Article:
Kentucky Coach John Calipari and his wife, Ellen, went to the NCAA with an idea: They'd create a fund that his former players at Massachusetts, Memphis and Kentucky could use to seek grants for their children's education.
When his coaching career ended and he could no longer contribute, Calipari would donate leftover funds to the three schools.
"What was the (NCAA) response?" Calipari asked reporters' Thursday. "It's an extra benefit. ... Because you'll use it in recruiting. And you'll have an advantage."
Calipari had an answer.
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"Well, I won't if 50 other coaches do the same thing," he said. "Now, 50 of us do it. We can afford (it). I'm not the only guy who's done well and been blessed."
NCAA officials were not persuaded. An idea Calipari said he and his wife had pondered for five years died.
Calipari noted how he tries to leverage his position to support civic causes. He seemed to conclude that the NCAA's obstinate adherence to rules prevented good works.
Reporters know "how much I've leveraged this position to do for other people," Calipari said. "Now, you want to take it a step further.
"That's what you fight."
Those who've supported the college baseball model for college basketball include the man who hired Calipari, former UK president Lee Todd.
But Calipari voiced adamant opposition to adopting the baseball model, which allows players to turn professional directly out of high school.
To play for a college requires a three-year commitment.
Such a rule in basketball would entice "thousands" of ninth- and 10th-graders to forsake educational goals under the false pretense of being good enough to turn pro after high school, Calipari said.
Calipari accused coaching colleagues of ulterior motives when they voice support for allowing players to turn pro out of high school.
"The guys who say let them go out of high school don't want to coach against them," Calipari said. "Simple as that. They don't want to coach against them.
"For anybody to say Brandon Knight or any of my kids had no business being on a college campus, you're old. You're grumpy. Go away!"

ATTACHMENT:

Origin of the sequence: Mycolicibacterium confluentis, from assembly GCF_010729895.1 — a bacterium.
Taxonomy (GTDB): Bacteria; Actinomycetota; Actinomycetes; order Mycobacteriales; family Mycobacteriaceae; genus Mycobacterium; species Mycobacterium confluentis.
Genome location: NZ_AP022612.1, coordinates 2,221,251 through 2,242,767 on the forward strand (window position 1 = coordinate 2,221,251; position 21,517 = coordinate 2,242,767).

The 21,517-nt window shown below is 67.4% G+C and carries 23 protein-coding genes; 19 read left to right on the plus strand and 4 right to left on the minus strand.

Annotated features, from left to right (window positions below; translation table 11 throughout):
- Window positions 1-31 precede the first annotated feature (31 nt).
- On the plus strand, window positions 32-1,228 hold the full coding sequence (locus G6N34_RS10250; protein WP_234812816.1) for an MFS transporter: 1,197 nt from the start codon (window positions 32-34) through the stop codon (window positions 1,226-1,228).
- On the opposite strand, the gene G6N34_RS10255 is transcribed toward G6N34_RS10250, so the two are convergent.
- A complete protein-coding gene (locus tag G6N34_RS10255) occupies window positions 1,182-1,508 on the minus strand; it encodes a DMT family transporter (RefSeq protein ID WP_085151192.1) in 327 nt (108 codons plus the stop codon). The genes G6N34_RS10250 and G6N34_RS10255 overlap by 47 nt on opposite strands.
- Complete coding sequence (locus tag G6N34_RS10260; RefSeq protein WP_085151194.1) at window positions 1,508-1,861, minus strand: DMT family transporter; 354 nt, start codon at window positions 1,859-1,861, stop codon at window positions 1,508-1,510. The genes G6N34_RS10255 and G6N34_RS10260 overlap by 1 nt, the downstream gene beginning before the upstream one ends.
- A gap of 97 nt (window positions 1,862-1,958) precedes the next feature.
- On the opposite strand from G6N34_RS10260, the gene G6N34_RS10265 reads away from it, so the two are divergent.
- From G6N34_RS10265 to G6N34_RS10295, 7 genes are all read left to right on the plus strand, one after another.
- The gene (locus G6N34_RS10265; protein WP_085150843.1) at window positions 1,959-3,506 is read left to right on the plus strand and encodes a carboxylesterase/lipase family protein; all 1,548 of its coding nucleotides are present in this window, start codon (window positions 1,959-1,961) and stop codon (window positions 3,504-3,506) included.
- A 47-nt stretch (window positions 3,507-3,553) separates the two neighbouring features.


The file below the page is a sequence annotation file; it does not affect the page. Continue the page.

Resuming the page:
Reign in Spain?
UK will likely play exhibition games in Spain this summer.
"But I haven't made a total decision on what it'll be," Calipari said. "It'll probably have something to do with the World Games. I'm trying to play teams from the World Games, which probably means we'll get beat up each game because you've got NBA players on every one of these teams. But it'll be a good experience."
The 2014 World Cup is scheduled for Aug. 30 through Sept. 14 with games played in various cities in Spain.
Four more years?
Calipari scoffed at the notion that college players and coaches need four seasons to develop a bond.
He said his interaction with former players Michael Kidd-Gilchrist, Derrick Rose and Chris Douglas-Roberts this week made it clear that wasn't the case.
"The people with me, they could feel what was there," Calipari said. "And it was amazing because people will say, 'Well, you need four years to have a relation(ship).' No, you don't!"
Who needs a campus?
In suggesting that there's nothing special about attending college four years, Calipari downplayed the importance of being on campus.
"Now, they're saying you don't need college campuses," he said. "You can do it on the Internet. Why waste all that money?"
Presumably, the UK coach meant spending money on housing and other costs associated with living on campus.
"This stuff is changing right before our eyes," he said. "Are we staying up with it?"
Calipari acknowledged trepidation when he went on the O'Reilly Factor to be interviewed by bombastic host Bill O'Reilly.
"With Mr. O'Reilly, I was scared to death . . . because I've watched him," the UK coach said. "And I love when he gets after people. I just don't want him to get after me."
O'Reilly wants to attend a Kentucky game, Calipari said. "So at some point, we'll have Bill O'Reilly on the first row," Calipari said. "We'll have to have police around him because he's a rock star."
Feeling Cal's pain
Calipari noted that he had a two-hour meeting with former President Bill Clinton on Wednesday.
"I asked him this question: What would you do if you were in my shoes coaching Division I college basketball right now?'" Calipari said. "And you could almost predict his answer because he's always been about people."
Calipari was asked if he'd spoken to Rex Chapman about the former UK All-American's now-famous tweet hours before the national championship game that Calipari would be coaching the Los Angeles Lakers next season.
"I haven't talked to Rex, but I'm fine," said Calipari, who added light-heartedly, "There were a couple other rumors I'm glad he didn't talk about on the radio."
Calipari repeated what he'd said on several television and/or radio shows earlier in the week. That when Anthony Davis asked him in the locker room after the game against UConn about going to the Lakers, Calipari said he was not. But if Davis would join him, he'd go to the Lakers.
That was a joke.